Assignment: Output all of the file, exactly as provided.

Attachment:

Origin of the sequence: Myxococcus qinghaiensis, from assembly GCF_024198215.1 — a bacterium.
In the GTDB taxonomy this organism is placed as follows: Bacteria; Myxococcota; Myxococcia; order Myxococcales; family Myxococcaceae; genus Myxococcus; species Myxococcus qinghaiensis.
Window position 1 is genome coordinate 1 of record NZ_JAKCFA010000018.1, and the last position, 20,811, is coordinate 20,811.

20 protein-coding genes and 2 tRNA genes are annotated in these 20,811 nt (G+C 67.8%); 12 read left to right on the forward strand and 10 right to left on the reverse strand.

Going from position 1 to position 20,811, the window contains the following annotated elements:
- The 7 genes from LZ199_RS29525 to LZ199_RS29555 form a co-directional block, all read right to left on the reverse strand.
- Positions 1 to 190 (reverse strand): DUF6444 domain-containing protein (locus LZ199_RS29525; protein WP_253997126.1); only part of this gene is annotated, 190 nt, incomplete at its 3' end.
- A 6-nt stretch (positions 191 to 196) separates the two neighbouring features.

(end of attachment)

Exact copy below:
Origin of the sequence: Myxococcus qinghaiensis, from assembly GCF_024198215.1 — a bacterium.
In the GTDB taxonomy this organism is placed as follows: Bacteria; Myxococcota; Myxococcia; order Myxococcales; family Myxococcaceae; genus Myxococcus; species Myxococcus qinghaiensis.
Window position 1 is genome coordinate 1 of record NZ_JAKCFA010000018.1, and the last position, 20,811, is coordinate 20,811.

20 protein-coding genes and 2 tRNA genes are annotated in these 20,811 nt (G+C 67.8%); 12 read left to right on the forward strand and 10 right to left on the reverse strand.

Going from position 1 to position 20,811, the window contains the following annotated elements:
- The 7 genes from LZ199_RS29525 to LZ199_RS29555 form a co-directional block, all read right to left on the reverse strand.
- Positions 1 to 190 (reverse strand): DUF6444 domain-containing protein (locus LZ199_RS29525; protein WP_253997126.1); only part of this gene is annotated, 190 nt, incomplete at its 3' end.
- A 6-nt stretch (positions 191 to 196) separates the two neighbouring features.